Somerset saw its own fair share of out-of-towners last week, thanks to the Memorial Day holiday. But there’s at least one reported visitor — of the shaggy, large, sharp-toothed variety — that’s making waves in town.
The Somerset Police Department and others are working to track down what may be one or two black bears that reportedly made their way into the city limits over the last week.
“Obviously, the bears and other wildlife were here long before man came around,” said Lt. Shannon Smith, with SPD. “It’s inevitable they would come in contact at some point or another.”
And that is especially true after black bear populations have surged back again from the brink over the last two decades.
14 female black bears were released back into the Daniel Boone National Forest — specifically the Big South Fork area of Tennessee — in 1996 and 1997. That has led to a significant increase in black bears south of Pulaski, in McCreary County.
According to the Kentucky Department of Fish and Wildlife, the resurgence of the black bear population in Kentucky has also been helped along by a maturation of forests that had been logged significantly in the early 1900s. In the past 20 years, black bears have also made their way to Kentucky from West Virginia, Virginia and Tennessee.
Black bear sightings have increased in Pulaski County, notably in the eastern part of the county in areas off of Ky. 192 and Ky. 1003, and in the Buck Creek Boat Dock area. It’s common knowledge that Pulaski County has seen its fair share of bear sightings over the past century — although the black bear population here has been called “scattered,” at best.
Now, if the four phone calls SPD received last week are any indication, at least one bear has made its way into the Somerset city limits.
“We received two calls on the east side of town, and two calls on the south side of town,” said Smith. Smith said bear sightings came in on Wednesday evening, Thursday evening, and Friday morning.
“We don’t know if it’s the same bear moving over a wide area, or more than one,” said Smith.
A black bear was reportedly spotted in the Chaudoin Street area, located off East Mt. Vernon Street in downtown, and another was spotted at the Don Marshall dealership, which is located near the intersection of South U.S. 27 and Oak Hill Road.
The apparent bear sighting at Don Marshall was captured via cell phone by at least two people, one of them Kentucky State Police Trooper William Cowan, according to Smith. The other image was captured from the same area by a private citizen.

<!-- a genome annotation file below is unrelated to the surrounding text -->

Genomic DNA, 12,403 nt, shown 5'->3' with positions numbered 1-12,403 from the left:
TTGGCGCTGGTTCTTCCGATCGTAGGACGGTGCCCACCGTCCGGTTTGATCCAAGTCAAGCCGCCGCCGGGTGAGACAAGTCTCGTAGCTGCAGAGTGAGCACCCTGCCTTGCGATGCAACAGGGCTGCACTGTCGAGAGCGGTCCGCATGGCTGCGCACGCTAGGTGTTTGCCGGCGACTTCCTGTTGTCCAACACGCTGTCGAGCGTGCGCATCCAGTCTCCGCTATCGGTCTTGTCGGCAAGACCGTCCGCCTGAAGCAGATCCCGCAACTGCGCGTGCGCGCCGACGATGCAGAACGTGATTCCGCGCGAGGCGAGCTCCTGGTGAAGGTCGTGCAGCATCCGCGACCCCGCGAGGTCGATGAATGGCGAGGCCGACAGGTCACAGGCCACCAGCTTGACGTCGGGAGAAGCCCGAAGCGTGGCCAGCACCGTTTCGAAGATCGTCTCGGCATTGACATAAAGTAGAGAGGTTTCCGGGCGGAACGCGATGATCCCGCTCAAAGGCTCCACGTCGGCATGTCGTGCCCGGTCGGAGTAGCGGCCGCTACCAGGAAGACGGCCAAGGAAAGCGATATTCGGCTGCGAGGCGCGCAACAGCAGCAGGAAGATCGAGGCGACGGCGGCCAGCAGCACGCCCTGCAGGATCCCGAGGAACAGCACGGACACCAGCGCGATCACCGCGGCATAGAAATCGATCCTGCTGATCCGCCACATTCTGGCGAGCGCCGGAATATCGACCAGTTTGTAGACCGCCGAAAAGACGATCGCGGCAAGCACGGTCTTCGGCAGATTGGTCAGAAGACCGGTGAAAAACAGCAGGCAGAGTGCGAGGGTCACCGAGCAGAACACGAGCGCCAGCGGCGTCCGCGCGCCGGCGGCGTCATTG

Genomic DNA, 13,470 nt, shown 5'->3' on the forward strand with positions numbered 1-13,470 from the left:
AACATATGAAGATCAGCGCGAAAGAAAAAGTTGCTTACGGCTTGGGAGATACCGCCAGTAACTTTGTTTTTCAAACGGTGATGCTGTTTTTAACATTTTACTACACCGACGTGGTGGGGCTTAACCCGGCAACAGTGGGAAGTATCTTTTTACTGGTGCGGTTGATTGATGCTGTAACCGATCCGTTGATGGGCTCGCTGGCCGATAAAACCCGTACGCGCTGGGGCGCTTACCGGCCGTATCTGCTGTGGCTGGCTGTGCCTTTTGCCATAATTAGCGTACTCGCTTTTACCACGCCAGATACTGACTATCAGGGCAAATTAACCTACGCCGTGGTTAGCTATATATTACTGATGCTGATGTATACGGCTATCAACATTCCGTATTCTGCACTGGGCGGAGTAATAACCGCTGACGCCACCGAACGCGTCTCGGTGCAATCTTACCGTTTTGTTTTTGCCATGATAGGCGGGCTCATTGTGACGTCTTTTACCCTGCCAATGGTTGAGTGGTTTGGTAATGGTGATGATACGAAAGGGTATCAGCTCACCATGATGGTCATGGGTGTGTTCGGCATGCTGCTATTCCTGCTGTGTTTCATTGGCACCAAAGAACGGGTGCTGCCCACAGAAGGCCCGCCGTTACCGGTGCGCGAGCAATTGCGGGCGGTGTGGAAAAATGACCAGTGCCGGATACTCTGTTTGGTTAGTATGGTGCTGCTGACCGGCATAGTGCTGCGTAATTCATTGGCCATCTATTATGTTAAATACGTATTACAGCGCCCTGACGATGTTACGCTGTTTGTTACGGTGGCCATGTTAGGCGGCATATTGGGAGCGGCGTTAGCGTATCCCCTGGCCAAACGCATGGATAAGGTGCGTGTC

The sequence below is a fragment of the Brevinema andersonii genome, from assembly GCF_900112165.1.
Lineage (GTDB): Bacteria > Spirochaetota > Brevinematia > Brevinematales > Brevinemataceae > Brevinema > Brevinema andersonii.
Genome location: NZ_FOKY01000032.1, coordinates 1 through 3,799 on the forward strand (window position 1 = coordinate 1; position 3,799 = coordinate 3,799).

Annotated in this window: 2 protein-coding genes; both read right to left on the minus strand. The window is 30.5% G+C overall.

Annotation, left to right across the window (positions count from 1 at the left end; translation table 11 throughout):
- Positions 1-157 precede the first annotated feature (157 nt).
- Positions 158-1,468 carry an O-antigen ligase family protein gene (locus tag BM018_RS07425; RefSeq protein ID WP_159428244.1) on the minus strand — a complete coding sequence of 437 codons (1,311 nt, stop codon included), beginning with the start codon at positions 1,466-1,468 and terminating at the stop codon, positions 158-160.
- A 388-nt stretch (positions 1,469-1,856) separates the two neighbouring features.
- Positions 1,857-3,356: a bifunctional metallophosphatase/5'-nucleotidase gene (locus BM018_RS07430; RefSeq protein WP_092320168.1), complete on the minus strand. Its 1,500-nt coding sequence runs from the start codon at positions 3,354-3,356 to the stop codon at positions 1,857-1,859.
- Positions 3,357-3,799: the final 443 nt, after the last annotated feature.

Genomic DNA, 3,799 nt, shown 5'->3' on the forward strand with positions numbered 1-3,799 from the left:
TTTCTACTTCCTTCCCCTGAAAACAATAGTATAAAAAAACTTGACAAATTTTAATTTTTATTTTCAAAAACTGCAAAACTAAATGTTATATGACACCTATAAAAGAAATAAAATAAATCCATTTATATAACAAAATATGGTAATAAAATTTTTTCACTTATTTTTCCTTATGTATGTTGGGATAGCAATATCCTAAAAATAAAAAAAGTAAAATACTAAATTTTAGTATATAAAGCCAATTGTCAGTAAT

Smith said the Kentucky Department of Fish and Wildlife has been notified about the reported sightings. He noted that he took to the sky on Monday in the SPD’s gyro-plane in an attempt to spot any sign of the bear (or bears), and found nothing.
“We were not able to see them,” said Smith.
Of course, bears often move overnight and rummage for sustenance in the cover of darkness. Smith asked that people keep on the lookout, and that they report any possible bear sightings to 911 “while staying at a safe distance.”
Smith said if a bear is spotted again, officials are hoping they can work to locate and then move the animal to a located away from Somerset.
Black bears, considered a less aggressive bear as compared to the polar bear or grizzly, can weigh in at anywhere between 120 and 350 lbs., depending on the gender of the bear and the season (whether there is an abundance of food or not). Black bears can grow to between 4 and 6 feet in length, and they can run at speeds up to 35 mph in short bursts.
According to Fish and Wildlife, black bears are generally shy and avoid contact with humans. Unfortunately, the hunt for food can lead them to areas populated by humans, such as campsites and towns.
Residents of the small town of Middlesboro, located in Bell County in far southeastern Kentucky, are even reporting bear sightings. National park officials in eastern Kentucky report that bears have
returned to Middlesboro and along the periphery of the city, according to an Associated Press article.
Rangers had some cautionary words for Middlesboro residents that could apply to Somerset residents as well: Make sure notorious bear lures, such as garbage, is kept inside and placed outside on the day of pick-up, or stored in a bear-proof container.
The Kentucky Department of Fish and Wildlife also has a few guidelines that can help if you do encounter a black bear in town:
• Do not approach the bear;
• If you see a black bear from a distance, alter your route of travel;
• Know that a black bear will almost always find an escape route if left alone;
• If approached by a black bear, stand your ground, raise your arms to appear larger, and yell until it leaves the area;
• Shout and throw sticks or rocks in the vicinity of bear to encourage flight once an escape route has been established;
• If a black bear attacks, fight back aggressively and do not play dead;
• If cornered or threatened, bears may slap the ground, “pop” their jaws, or “huff” as a warning. If you see those behaviors you are too close. Slowly back away while facing the bear at all times.
• Females with cubs will often climb a tree to for escape cover, so you must never surround a tree holding any bear, especially a female with cubs;
• And locate and remove the lure that caused the bear to come into town.